Optimind Clinic

Dr Gordon Wong, psychiatrist    

Depression: Is Medication Really Necessary?

by Dr Gordon Wong, Specialist in Psychiatry

MBBS (HK), MRCPsych, FHKCPsych, FHKAM (Psychiatry), MSocSc (Couns)(South Australia), DCPsyc RCP&S (Irel), DFM (HKCFP), Dip Med (CUHK), PGDipClinDerm (QMUL)


Some years ago, I went on a hike with some friends. There was a guy who talked about how he did not believe people with depression should take medication. He believed that depression would be gone by going on a hike or watching a film. Unfortunately, over the years, I have heard several other people making the same comments. I would like to address this topic in this article.

For non pathological low mood or mild depression, going out more does in fact help to alleviate mood. This is called 'behavioural activation'. Do you recall a time when someone suggests going to the cinema, but you are not so keen? You go anyway, and you find yourself enjoying the film and the company so much? This is how behavioural activation works. Once an activity is set in motion, it gains momentum and helps with lifting the mood.

However, going out or doing more exercise does not work by itself on moderate or severe depression. In these cases, the neurotransmitters in the brain are not balanced, most commonly lacking in serotonin. The chemical imbalance does not normalise just by behavioural activation alone. Medication treatment is needed to help restore balance in the brain, giving you more space to breathe and cope with the demands of life.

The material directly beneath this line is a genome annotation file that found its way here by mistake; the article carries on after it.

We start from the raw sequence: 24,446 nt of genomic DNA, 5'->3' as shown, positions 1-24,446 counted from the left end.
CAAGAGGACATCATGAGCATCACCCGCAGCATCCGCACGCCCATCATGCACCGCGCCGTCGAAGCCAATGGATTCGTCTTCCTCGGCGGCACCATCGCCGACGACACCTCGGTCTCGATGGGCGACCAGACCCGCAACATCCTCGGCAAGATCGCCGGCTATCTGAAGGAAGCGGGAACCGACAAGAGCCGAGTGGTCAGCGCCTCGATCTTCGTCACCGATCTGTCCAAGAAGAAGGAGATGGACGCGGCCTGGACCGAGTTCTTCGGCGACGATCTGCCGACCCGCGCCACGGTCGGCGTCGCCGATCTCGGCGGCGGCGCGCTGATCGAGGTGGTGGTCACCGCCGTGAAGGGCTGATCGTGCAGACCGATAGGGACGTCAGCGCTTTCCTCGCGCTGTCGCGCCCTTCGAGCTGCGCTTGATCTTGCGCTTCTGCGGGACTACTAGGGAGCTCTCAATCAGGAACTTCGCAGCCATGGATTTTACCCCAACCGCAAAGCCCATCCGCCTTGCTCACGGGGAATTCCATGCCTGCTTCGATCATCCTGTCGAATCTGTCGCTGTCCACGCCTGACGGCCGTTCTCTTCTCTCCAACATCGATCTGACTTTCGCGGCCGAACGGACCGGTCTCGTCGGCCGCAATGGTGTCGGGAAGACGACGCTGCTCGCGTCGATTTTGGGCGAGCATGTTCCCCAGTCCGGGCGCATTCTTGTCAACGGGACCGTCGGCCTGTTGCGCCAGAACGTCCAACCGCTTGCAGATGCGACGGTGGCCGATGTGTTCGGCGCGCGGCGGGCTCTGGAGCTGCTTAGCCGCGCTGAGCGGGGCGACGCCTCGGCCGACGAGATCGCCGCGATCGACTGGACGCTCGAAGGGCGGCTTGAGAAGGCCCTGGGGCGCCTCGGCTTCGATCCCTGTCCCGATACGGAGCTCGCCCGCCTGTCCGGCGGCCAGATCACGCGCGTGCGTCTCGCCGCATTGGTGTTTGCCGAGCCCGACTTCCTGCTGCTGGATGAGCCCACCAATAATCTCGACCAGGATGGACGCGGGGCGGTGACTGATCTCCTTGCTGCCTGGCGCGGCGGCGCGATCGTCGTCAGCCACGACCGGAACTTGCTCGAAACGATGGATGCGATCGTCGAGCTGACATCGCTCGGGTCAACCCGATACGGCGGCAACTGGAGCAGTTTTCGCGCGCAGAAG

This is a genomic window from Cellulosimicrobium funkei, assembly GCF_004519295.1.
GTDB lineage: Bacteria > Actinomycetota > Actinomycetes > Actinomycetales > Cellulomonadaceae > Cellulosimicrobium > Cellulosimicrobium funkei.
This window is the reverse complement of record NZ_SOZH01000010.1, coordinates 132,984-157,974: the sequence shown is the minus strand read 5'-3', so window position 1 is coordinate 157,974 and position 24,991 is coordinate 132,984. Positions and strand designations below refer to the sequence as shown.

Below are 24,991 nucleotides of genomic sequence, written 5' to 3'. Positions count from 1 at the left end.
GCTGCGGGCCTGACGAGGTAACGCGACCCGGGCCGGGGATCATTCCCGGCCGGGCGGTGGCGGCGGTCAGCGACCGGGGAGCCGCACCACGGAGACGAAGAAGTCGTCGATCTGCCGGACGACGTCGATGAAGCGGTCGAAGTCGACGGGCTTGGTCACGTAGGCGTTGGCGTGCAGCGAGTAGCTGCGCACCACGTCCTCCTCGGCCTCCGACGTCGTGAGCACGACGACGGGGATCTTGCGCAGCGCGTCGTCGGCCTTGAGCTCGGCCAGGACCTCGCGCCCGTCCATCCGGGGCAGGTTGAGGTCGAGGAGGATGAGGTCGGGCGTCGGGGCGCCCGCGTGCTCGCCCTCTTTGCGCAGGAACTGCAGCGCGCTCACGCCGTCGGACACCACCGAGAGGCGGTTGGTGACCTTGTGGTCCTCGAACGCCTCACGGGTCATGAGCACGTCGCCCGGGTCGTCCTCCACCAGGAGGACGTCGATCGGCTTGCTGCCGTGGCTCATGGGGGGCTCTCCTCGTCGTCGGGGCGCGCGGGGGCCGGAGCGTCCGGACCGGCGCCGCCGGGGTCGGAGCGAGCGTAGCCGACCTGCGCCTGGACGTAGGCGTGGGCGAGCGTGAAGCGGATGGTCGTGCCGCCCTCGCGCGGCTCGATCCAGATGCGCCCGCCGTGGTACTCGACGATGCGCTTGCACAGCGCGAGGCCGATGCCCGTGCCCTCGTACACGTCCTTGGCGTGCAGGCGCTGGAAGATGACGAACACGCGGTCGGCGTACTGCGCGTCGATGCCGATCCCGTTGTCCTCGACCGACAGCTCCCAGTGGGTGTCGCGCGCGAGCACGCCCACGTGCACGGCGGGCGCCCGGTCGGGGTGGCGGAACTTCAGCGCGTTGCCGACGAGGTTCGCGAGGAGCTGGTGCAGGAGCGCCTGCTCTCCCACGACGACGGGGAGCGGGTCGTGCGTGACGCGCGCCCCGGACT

There are many types of antidepressants, for example tricyclic antidepressants (such as amitriptyline), selective serotonin reuptake inhibitor (such as fluoxetine and sertraline), noradrenergic and specific serotonergic antidepressant (such as mirtazapine) and serotonin-norepinephrine reuptake inhibitor (such as venlafaxine). These medications have been shown to work, but they may not work for everybody. In case one particular type does not work for one person, doctors can always use another type of medication.

As for side effects, a web search almost always generate a scary list of side effects longer than a phone book. Fortunately, most of these side effects are very rare. If side effects occur, most of them are mild and tend to disappear after a few days of taking the medication. Remember to tell your doctor if side effects do occur, so the doctor can adjust the medication treatment plan accordingly.

Psychotherapy (talking therapies) are indicated for treatment of moderate depression, either by itself or in combination with medication treatment. There are many types of psychotherapies that are scientifically proven to be effective in treating depression, such as cognitive behavioural therapy, mindfulness, acceptance and commitment therapy and hypnotherapy.

For the most severe cases of depression, people may become psychotic. For example, I have encountered cases who deluded that their windpipes rotted and hence could not breathe (despite the fact that she was clearly breathing). Another woman believed that her intestines disappeared and hence she refused to eat, for fear of food clogging up in her chest. Another man hallucinated and saw flies and maggots in his food when there weren't any. In these severe cases, both medication treatments and psychological treatments are needed. Other treatments such as electroconvulsive therapy may be considered as well.

In summary, the treatment of depression depends on the severity of the depression. For mild cases, medication may not be needed, while for severe cases it is much needed. The above treatment methods are by no means exhaustive. Consult a professional for advice if you find yourself or people around you having symptoms of depression.